Competition of on-demand mobility services can lead to a two-fold dilemma in case Transportation Service Providers (TSPs) try to displace each other instead of cooperating:

  1. Oversupply through Density Inflation
  2. Multiplication of Oversupply

Oversupply through Density Inflation

Mobility customers tend to flock to the next available option. In case multiple TSPs compete, the TSPs who is next will win. This leads to an inflation of customer expectations: when it was accepted that it took 10 minutes to wait for a taxi in the past, now customer expect the next Uber or Ola to arrive in no more than 3 minutes. Same with kick scooters. If your competitor covers every 2nd corner, you win if your fleet covers every single corner. This effect alone leads to an unsustainable oversupply of each supplier alone.

Sufficient Ride Hailing Supply
Sufficient number of available ride hailing cars. Competition increases the need to have a higher availability leading to more cars and dense traffic.

Multiplication of Oversupply

The inflation effect alone leads to oversupply, which nobody really needs nor can it be profitable. But it gets a lot worse in case ride hailing driver do not driver for all taxi-like services at once – but only for one of them. In this case Uber would try to reach maximum density as well as Ola as well as taxi companies – each of them adding another layer of oversupply – multiplying the already too high number of vehicles on the street.

Multiple ride hailing providers add oversupply
Each additional TSP adds another layer of oversupply. Congestion and emissions increase.
Car icons: by Jule Steffen & Matthias Schmidt, DE, map: OpenStreetMap

Do you think this does not happen in reality? Have a look at this screenshot from the aggregator app Free2Move from the same area.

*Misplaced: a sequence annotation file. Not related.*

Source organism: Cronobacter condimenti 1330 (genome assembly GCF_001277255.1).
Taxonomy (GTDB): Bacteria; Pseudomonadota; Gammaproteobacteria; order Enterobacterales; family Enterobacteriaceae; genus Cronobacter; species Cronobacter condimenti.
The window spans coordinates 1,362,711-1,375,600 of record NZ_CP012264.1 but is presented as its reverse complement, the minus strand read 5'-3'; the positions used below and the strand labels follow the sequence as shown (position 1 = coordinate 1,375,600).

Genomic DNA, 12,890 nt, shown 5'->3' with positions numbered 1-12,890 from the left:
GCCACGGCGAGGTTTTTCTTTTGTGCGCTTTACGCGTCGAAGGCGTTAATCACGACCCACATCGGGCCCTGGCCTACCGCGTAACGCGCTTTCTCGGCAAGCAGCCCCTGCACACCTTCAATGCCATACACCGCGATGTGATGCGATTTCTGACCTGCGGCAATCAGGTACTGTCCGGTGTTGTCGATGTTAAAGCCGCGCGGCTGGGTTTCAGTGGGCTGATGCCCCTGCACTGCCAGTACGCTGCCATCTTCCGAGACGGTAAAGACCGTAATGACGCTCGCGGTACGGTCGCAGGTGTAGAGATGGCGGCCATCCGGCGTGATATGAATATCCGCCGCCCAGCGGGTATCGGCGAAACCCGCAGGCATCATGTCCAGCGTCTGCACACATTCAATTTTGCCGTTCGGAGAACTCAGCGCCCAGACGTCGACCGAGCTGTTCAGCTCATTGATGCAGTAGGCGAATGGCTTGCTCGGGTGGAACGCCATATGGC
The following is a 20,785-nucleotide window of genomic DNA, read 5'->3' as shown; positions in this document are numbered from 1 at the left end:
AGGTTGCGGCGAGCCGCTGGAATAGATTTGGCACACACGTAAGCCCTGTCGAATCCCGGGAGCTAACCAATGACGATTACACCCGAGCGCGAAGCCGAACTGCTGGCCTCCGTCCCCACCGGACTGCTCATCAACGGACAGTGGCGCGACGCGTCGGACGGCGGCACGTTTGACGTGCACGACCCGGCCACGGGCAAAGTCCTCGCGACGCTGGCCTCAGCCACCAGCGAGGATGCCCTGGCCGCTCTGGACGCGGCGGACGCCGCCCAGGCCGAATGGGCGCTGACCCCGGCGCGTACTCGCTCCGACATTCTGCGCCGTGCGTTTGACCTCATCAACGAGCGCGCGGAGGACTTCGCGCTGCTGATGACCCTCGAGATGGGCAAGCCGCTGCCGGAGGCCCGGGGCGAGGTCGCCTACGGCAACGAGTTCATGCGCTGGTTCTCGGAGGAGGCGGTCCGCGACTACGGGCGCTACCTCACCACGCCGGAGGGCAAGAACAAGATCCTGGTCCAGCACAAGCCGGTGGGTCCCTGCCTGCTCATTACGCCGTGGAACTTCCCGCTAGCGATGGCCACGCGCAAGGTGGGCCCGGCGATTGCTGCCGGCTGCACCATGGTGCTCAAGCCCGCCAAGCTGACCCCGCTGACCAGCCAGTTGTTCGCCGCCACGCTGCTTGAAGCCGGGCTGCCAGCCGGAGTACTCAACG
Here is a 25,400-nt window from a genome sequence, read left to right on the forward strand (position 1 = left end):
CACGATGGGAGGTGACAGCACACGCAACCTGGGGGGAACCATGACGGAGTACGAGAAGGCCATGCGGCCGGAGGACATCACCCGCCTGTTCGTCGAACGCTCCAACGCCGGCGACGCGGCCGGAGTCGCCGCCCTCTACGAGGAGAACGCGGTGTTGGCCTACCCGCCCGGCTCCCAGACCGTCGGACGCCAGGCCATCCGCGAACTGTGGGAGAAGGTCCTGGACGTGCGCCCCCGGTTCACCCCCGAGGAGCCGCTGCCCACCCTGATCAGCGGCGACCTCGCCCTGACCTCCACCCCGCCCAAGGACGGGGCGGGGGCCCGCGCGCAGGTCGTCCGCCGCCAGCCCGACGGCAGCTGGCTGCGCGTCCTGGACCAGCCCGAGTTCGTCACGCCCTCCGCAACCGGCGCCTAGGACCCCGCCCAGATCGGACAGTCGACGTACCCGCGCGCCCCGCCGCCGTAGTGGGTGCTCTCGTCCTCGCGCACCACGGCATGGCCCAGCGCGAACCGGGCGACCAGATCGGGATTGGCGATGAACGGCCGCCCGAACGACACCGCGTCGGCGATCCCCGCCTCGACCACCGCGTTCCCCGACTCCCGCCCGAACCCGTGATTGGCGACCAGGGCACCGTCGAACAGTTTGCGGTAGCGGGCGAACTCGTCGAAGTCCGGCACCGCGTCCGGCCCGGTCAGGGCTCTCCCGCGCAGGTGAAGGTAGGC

Free2Move Screenshot showing oversupply in Berlin city
Free2Move Screenshot showing oversupply in Berlin city

What Could Help?

Is anyone still surprised that cities are congested and scooters pile up where on-demand providers compete? Not to mention the negative impact on air quality and climate. A pretty clear case of market failure.

Both effects can only be avoided if there is no competition on the availability for the next car, bike, scooter or whatever vehicle is wanted. That smells like a need for regulation. Phew! The bad “R” word. Seriously? Should we go back to the dark times of rare and shabby taxis with rude drivers ripping us off? Nope!

Obviously there is a need for regulation and cities will apply it sooner or later. But smart cities could still allow for competition between the TSPs – just not on availability.

When it comes to vehicle density, TSPs need to complement each other instead of displacing each other. This would reduce congestion, emissions and also costs for the TSPs while still maintaining a healthy availability – so a clear win-win for all. But how should this work in a hyper competition of venture capital-powered start-ups? Competition needs to happen on another level.

Regulation Gone Wrong

Municipalities could regulate availability by allowing only one TSP to cover certain areas of the city. If only one TSP covers an area with their own vehicles, there is low to now incentive to react on changes in demand needs. Quite the opposite: in order to reduce costs, TSPs will optimize their car utilization and so have a systematic tendency for undersupply.

Roaming Leads to Platform Competition

Another way to avoid the availability dilemma would be to make roaming mandatory, i.e. making every vehicle available for every TSP. This would still give TSPs an incentive to flexibly follow the demand as they would still make money with each ride – even the customer might have it ordered via a competitor’s platform. Competition will then likely happen on the platform level, i.e. who provides the best platform with the best curated mobility services in combination with good customer support and quality management. I’ll come to that topic in my next blog post.

The Availability Dilemma
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